Once your account has been created, navigating to the Development Dashboard will provide details similar to what is displayed below:

Development Dashboard

For the remainder of this article, the following items in the image above will be referenced:

  • Application token = ${APPLICATION_TOKEN} and APPLICATION_TOKEN_GOES_HERE
  • Admin access token = ${ADMIN_ACCESS_TOKEN} and ADMIN_ACCESS_TOKEN_GOES_HERE

Creating a New User

The following cURL command can be used to create a new user by the name of Randy Kern:

curl -i \
  -X POST \
  -H 'Content-Type: application/json' \
  --user APPLICATION_TOKEN_GOES_HERE:ADMIN_ACCESS_TOKEN_GOES_HERE \
  -d '{
    "first_name": "Randy",
    "last_name": "Kern",
    "active": true
  }' \
  https://sandbox-api.marqeta.com/v3/users
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A successful POST yields a 2xx HTTP response and unique token for the Randy Kern user:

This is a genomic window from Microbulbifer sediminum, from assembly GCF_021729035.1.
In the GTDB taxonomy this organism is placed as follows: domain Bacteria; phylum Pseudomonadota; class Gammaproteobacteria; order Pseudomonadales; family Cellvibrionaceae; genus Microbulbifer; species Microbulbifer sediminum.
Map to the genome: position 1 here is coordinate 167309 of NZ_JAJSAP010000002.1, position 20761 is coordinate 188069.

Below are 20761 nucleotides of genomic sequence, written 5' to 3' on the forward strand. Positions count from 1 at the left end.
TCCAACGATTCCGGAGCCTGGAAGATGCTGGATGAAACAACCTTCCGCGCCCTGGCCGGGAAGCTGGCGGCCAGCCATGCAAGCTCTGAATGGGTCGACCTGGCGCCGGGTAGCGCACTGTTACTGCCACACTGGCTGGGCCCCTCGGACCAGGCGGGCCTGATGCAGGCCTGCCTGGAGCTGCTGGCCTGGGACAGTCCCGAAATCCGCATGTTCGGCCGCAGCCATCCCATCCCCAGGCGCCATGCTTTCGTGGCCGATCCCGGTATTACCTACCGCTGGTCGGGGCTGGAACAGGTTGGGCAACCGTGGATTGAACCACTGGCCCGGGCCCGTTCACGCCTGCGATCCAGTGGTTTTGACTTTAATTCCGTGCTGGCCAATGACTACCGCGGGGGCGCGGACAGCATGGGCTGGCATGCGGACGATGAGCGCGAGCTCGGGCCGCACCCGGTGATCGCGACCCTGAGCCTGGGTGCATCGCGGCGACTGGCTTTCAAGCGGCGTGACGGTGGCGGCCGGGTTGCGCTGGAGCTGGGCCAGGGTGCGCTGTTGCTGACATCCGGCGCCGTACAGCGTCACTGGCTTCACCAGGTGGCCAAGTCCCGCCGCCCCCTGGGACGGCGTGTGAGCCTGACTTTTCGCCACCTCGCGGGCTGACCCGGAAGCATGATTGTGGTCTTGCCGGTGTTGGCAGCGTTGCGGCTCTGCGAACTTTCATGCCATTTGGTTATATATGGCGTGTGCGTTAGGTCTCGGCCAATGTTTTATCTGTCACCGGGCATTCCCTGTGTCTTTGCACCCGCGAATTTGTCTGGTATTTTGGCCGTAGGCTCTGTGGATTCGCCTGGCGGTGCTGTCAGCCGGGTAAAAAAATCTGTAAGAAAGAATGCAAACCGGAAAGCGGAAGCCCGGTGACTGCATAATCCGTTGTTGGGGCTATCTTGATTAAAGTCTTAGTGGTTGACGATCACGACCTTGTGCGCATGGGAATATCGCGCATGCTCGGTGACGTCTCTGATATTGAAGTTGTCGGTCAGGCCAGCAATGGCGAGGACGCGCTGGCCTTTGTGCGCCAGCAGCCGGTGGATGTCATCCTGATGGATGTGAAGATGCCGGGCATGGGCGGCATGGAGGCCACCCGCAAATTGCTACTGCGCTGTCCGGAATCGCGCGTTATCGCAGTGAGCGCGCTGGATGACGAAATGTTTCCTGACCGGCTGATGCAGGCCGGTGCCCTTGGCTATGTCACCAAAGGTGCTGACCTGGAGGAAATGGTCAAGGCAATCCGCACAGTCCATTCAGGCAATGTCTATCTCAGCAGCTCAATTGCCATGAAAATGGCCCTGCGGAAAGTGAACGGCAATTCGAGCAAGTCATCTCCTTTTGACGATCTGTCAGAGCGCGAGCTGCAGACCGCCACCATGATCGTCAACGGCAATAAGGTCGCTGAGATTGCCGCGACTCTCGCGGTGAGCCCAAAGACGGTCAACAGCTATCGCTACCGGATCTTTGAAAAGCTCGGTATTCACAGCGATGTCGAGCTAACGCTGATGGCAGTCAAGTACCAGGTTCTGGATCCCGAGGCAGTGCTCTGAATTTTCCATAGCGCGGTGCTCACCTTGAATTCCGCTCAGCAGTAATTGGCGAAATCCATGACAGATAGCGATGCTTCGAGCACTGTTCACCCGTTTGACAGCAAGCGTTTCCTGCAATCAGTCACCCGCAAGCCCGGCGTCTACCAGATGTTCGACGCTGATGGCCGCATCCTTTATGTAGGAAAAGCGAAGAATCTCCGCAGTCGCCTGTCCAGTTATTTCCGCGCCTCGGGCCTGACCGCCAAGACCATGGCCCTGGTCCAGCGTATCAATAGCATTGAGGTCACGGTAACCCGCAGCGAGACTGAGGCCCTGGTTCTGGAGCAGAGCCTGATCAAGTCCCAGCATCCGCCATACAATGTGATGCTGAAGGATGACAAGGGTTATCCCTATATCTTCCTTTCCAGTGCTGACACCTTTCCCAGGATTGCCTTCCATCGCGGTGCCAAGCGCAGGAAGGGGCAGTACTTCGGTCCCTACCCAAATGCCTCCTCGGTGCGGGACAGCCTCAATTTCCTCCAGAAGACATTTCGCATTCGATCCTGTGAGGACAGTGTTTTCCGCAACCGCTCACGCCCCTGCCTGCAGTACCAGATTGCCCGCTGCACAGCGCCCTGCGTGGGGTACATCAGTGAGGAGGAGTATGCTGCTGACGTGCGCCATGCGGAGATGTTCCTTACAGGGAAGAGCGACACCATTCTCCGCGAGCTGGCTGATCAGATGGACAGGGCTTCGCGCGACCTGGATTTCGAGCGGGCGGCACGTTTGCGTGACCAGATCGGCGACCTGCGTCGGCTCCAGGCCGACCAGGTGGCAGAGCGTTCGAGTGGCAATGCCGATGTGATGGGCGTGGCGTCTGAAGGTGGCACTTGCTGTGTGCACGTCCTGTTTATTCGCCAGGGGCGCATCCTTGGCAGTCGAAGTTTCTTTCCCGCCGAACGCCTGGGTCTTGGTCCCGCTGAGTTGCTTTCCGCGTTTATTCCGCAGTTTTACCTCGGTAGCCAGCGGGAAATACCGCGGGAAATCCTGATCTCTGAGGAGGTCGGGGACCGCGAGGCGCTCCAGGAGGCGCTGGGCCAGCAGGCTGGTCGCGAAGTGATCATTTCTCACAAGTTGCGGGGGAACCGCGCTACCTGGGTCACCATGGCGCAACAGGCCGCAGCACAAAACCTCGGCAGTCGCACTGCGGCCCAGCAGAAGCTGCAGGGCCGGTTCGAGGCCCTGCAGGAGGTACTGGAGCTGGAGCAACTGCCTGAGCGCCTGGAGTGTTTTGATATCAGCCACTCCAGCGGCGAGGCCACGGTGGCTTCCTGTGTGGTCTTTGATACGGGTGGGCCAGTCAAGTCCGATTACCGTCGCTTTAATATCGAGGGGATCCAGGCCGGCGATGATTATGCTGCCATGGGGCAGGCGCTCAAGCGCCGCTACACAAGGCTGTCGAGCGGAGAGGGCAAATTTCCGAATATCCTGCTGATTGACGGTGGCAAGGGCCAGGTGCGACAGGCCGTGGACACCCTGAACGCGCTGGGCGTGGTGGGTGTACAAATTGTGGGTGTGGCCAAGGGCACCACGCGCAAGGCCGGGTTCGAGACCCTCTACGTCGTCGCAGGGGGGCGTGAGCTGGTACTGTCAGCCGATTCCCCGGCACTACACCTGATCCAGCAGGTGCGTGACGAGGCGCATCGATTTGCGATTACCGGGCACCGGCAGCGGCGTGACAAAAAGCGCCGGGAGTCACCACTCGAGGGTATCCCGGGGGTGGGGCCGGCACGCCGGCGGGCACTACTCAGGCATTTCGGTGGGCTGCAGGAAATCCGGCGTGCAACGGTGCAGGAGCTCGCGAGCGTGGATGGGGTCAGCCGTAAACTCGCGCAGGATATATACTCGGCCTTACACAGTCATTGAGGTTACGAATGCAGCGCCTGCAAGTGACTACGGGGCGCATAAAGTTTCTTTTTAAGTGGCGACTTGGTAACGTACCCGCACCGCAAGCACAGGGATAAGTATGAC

{
"token" : "1017b62c-6b61-4fcd-b663-5c81feab6524",
"active" : true,
"first_name" : "Randy",
"last_name" : "Kern",
"uses_parent_account" : false,
"corporate_card_holder" : false,
"created_time" : "2021-08-14T13:01:13Z",
"last_modified_time" : "2021-08-14T13:01:14Z",
"metadata" : { },
"account_holder_group_token" : "DEFAULT_AHG",
"status" : "ACTIVE",
"deposit_account" : {
  "token" : "6716c09f-c0dd-430f-ada5-d39f6c5059bb",
  "account_number" : "40018215000000810",
  "routing_number" : "293748000",
  "allow_immediate_credit" : false
  }
}
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Take note of the token value as it will be required for use later.

Creating a Just-In-Time Funding Source